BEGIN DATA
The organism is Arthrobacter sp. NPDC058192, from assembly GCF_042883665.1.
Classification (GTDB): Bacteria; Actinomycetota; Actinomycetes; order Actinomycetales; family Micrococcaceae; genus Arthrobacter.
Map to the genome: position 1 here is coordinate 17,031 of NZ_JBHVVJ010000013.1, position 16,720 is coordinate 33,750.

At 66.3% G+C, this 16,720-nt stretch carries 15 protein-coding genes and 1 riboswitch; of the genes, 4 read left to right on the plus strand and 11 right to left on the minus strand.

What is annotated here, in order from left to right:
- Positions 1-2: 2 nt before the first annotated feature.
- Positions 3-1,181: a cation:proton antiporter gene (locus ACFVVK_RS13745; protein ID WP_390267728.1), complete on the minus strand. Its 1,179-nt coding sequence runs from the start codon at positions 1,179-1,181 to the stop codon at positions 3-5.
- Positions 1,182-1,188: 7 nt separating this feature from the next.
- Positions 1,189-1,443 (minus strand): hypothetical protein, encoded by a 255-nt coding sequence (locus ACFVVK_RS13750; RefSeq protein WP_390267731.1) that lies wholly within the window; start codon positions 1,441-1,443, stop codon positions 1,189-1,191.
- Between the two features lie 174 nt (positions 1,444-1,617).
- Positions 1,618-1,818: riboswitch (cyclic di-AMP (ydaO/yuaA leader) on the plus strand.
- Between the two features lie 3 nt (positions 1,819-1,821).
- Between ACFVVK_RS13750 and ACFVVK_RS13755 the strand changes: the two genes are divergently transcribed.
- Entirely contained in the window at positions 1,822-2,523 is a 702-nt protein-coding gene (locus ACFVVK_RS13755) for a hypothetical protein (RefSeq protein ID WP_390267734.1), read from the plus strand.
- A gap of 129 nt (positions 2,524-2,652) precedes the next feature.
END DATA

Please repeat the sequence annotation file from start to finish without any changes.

The organism is Arthrobacter sp. NPDC058192, from assembly GCF_042883665.1.
Classification (GTDB): Bacteria; Actinomycetota; Actinomycetes; order Actinomycetales; family Micrococcaceae; genus Arthrobacter.
Map to the genome: position 1 here is coordinate 17,031 of NZ_JBHVVJ010000013.1, position 16,720 is coordinate 33,750.

At 66.3% G+C, this 16,720-nt stretch carries 15 protein-coding genes and 1 riboswitch; of the genes, 4 read left to right on the plus strand and 11 right to left on the minus strand.

What is annotated here, in order from left to right:
- Positions 1-2: 2 nt before the first annotated feature.
- Positions 3-1,181: a cation:proton antiporter gene (locus ACFVVK_RS13745; protein ID WP_390267728.1), complete on the minus strand. Its 1,179-nt coding sequence runs from the start codon at positions 1,179-1,181 to the stop codon at positions 3-5.
- Positions 1,182-1,188: 7 nt separating this feature from the next.
- Positions 1,189-1,443 (minus strand): hypothetical protein, encoded by a 255-nt coding sequence (locus ACFVVK_RS13750; RefSeq protein WP_390267731.1) that lies wholly within the window; start codon positions 1,441-1,443, stop codon positions 1,189-1,191.
- Between the two features lie 174 nt (positions 1,444-1,617).
- Positions 1,618-1,818: riboswitch (cyclic di-AMP (ydaO/yuaA leader) on the plus strand.
- Between the two features lie 3 nt (positions 1,819-1,821).
- Between ACFVVK_RS13750 and ACFVVK_RS13755 the strand changes: the two genes are divergently transcribed.
- Entirely contained in the window at positions 1,822-2,523 is a 702-nt protein-coding gene (locus ACFVVK_RS13755) for a hypothetical protein (RefSeq protein ID WP_390267734.1), read from the plus strand.
- A gap of 129 nt (positions 2,524-2,652) precedes the next feature.